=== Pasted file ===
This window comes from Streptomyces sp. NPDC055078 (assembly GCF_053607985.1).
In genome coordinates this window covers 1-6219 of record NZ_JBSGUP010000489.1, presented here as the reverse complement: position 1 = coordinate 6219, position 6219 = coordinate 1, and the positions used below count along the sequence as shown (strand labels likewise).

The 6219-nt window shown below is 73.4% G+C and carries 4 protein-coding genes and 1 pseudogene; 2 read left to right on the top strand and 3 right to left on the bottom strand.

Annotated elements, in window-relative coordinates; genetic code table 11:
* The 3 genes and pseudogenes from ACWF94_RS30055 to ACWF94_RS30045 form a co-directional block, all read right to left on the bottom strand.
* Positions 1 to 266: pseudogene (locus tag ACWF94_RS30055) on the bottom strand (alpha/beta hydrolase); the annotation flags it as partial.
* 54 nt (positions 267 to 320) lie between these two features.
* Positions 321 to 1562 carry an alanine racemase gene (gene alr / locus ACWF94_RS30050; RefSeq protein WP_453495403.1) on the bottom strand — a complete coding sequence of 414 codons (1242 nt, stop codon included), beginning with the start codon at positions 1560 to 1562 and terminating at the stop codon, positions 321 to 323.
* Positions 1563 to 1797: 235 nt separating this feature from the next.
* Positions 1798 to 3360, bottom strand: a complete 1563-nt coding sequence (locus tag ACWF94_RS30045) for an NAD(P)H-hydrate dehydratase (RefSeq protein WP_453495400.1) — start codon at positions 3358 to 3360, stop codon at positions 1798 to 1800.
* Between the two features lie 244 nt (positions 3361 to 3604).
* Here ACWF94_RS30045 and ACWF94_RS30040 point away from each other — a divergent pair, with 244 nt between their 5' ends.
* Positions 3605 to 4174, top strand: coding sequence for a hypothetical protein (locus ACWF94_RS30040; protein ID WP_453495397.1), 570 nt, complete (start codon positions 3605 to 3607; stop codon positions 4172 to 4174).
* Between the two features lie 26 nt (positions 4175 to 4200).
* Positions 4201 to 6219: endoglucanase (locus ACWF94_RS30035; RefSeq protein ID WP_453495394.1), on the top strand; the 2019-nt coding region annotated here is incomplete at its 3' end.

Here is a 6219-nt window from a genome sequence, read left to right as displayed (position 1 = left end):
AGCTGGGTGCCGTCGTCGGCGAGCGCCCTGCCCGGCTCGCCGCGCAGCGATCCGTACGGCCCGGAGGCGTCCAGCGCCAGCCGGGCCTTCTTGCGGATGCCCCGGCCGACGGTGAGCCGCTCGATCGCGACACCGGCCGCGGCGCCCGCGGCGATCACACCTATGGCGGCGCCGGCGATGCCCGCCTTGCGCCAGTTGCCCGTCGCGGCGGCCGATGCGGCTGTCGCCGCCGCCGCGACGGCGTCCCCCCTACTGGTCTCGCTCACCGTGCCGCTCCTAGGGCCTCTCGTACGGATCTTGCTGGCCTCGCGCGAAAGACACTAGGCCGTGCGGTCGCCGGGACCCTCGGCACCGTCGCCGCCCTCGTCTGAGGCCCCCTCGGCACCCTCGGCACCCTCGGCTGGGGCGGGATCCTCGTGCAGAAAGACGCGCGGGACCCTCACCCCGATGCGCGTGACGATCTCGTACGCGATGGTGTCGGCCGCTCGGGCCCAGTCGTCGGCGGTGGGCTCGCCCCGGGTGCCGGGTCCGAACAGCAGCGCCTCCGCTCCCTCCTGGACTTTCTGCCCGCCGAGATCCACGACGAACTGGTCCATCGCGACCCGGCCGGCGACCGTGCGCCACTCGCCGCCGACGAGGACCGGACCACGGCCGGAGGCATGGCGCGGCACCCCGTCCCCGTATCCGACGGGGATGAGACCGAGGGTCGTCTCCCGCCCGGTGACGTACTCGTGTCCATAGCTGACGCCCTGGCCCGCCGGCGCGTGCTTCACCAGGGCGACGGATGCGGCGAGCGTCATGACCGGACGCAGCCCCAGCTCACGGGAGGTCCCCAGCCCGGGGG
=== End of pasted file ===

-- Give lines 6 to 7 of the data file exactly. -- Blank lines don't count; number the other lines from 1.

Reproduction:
* Positions 1 to 266: pseudogene (locus tag ACWF94_RS30055) on the bottom strand (alpha/beta hydrolase); the annotation flags it as partial.
* 54 nt (positions 267 to 320) lie between these two features.